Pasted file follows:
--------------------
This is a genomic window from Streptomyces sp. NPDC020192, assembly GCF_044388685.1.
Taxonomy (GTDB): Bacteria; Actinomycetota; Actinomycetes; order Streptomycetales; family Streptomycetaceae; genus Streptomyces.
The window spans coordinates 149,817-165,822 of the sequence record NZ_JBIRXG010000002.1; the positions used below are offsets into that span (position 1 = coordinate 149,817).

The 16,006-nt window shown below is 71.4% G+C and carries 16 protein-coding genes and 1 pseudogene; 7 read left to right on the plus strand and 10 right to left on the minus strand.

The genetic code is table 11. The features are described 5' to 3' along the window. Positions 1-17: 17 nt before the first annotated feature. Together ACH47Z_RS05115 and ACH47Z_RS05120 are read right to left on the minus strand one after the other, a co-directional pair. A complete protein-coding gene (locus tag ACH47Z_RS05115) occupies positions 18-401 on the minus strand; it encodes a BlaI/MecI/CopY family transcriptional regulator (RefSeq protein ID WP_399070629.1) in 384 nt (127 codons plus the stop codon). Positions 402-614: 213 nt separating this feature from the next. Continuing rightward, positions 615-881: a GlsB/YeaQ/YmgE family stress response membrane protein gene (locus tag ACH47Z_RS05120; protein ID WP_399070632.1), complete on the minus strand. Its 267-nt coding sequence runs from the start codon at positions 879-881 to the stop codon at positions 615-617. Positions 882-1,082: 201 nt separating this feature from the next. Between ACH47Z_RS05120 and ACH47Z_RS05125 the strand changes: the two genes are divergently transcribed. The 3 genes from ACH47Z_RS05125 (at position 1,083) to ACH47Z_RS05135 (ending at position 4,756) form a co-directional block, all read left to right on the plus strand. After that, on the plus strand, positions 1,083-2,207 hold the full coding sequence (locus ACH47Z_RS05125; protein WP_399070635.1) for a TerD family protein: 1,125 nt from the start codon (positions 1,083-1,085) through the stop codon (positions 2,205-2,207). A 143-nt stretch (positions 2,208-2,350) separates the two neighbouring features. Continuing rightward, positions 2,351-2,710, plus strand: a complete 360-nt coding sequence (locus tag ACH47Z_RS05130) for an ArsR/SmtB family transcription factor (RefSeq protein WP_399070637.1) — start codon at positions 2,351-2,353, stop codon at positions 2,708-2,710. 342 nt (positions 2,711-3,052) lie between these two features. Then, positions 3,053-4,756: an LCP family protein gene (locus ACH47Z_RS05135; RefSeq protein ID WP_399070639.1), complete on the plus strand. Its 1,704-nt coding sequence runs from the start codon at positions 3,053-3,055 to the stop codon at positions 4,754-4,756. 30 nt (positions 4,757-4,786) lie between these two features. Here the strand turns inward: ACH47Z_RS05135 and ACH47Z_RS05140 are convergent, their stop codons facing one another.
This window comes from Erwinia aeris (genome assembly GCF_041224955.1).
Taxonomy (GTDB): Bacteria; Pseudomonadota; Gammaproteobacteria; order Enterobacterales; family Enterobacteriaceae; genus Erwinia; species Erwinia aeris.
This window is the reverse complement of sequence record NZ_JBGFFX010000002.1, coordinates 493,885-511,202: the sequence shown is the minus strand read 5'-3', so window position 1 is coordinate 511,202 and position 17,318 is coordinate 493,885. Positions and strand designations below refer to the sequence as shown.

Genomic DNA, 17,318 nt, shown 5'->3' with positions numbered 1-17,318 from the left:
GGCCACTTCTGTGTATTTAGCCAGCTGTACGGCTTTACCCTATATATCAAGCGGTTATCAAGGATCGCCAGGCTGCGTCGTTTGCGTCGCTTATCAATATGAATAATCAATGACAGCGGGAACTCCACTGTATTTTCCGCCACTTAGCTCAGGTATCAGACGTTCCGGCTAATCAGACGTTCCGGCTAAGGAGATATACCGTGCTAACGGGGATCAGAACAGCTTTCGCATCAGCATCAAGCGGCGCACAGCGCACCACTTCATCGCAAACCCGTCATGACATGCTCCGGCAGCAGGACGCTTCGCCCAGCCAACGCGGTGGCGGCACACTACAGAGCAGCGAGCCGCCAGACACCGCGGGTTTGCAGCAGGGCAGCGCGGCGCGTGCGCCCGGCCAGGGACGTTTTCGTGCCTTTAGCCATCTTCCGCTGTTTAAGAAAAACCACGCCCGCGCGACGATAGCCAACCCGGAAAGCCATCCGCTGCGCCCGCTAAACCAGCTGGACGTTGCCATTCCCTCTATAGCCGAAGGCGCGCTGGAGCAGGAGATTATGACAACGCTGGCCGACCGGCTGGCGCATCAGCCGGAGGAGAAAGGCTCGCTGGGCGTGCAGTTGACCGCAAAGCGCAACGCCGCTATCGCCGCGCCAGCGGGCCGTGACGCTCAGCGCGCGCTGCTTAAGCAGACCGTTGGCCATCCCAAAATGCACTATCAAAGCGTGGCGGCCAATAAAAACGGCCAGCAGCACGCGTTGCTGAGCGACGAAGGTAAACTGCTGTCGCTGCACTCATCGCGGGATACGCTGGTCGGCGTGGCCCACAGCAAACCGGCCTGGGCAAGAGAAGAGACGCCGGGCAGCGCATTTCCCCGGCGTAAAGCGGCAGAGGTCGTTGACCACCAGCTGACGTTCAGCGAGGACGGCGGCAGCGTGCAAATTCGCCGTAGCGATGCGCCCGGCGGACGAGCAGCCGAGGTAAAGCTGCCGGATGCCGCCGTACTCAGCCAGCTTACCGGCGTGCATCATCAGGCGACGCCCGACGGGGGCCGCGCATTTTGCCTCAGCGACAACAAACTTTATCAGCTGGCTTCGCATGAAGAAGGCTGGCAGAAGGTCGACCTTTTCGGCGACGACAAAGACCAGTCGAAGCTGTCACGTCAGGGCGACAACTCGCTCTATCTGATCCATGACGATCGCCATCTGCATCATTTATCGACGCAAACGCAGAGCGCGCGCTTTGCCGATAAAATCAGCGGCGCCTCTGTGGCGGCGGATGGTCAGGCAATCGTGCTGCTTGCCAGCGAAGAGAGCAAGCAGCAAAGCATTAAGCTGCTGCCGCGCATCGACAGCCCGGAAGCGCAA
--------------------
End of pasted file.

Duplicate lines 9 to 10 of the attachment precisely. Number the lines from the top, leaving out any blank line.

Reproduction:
Genomic DNA, 17,318 nt, shown 5'->3' with positions numbered 1-17,318 from the left:
GGCCACTTCTGTGTATTTAGCCAGCTGTACGGCTTTACCCTATATATCAAGCGGTTATCAAGGATCGCCAGGCTGCGTCGTTTGCGTCGCTTATCAATATGAATAATCAATGACAGCGGGAACTCCACTGTATTTTCCGCCACTTAGCTCAGGTATCAGACGTTCCGGCTAATCAGACGTTCCGGCTAAGGAGATATACCGTGCTAACGGGGATCAGAACAGCTTTCGCATCAGCATCAAGCGGCGCACAGCGCACCACTTCATCGCAAACCCGTCATGACATGCTCCGGCAGCAGGACGCTTCGCCCAGCCAACGCGGTGGCGGCACACTACAGAGCAGCGAGCCGCCAGACACCGCGGGTTTGCAGCAGGGCAGCGCGGCGCGTGCGCCCGGCCAGGGACGTTTTCGTGCCTTTAGCCATCTTCCGCTGTTTAAGAAAAACCACGCCCGCGCGACGATAGCCAACCCGGAAAGCCATCCGCTGCGCCCGCTAAACCAGCTGGACGTTGCCATTCCCTCTATAGCCGAAGGCGCGCTGGAGCAGGAGATTATGACAACGCTGGCCGACCGGCTGGCGCATCAGCCGGAGGAGAAAGGCTCGCTGGGCGTGCAGTTGACCGCAAAGCGCAACGCCGCTATCGCCGCGCCAGCGGGCCGTGACGCTCAGCGCGCGCTGCTTAAGCAGACCGTTGGCCATCCCAAAATGCACTATCAAAGCGTGGCGGCCAATAAAAACGGCCAGCAGCACGCGTTGCTGAGCGACGAAGGTAAACTGCTGTCGCTGCACTCATCGCGGGATACGCTGGTCGGCGTGGCCCACAGCAAACCGGCCTGGGCAAGAGAAGAGACGCCGGGCAGCGCATTTCCCCGGCGTAAAGCGGCAGAGGTCGTTGACCACCAGCTGACGTTCAGCGAGGACGGCGGCAGCGTGCAAATTCGCCGTAGCGATGCGCCCGGCGGACGAGCAGCCGAGGTAAAGCTGCCGGATGCCGCCGTACTCAGCCAGCTTACCGGCGTGCATCATCAGGCGACGCCCGACGGGGGCCGCGCATTTTGCCTCAGCGACAACAAACTTTATCAGCTGGCTTCGCATGAAGAAGGCTGGCAGAAGGTCGACCTTTTCGGCGACGACAAAGACCAGTCGAAGCTGTCACGTCAGGGCGACAACTCGCTCTATCTGATCCATGACGATCGCCATCTGCATCATTTATCGACGCAAACGCAGAGCGCGCGCTTTGCCGATAAAATCAGCGGCGCCTCTGTGGCGGCGGATGGTCAGGCAATCGTGCTGCTTGCCAGCGAAGAGAGCAAGCAGCAAAGCATTAAGCTGCTGCCGCGCATCGACAGCCCGGAAGCGCAA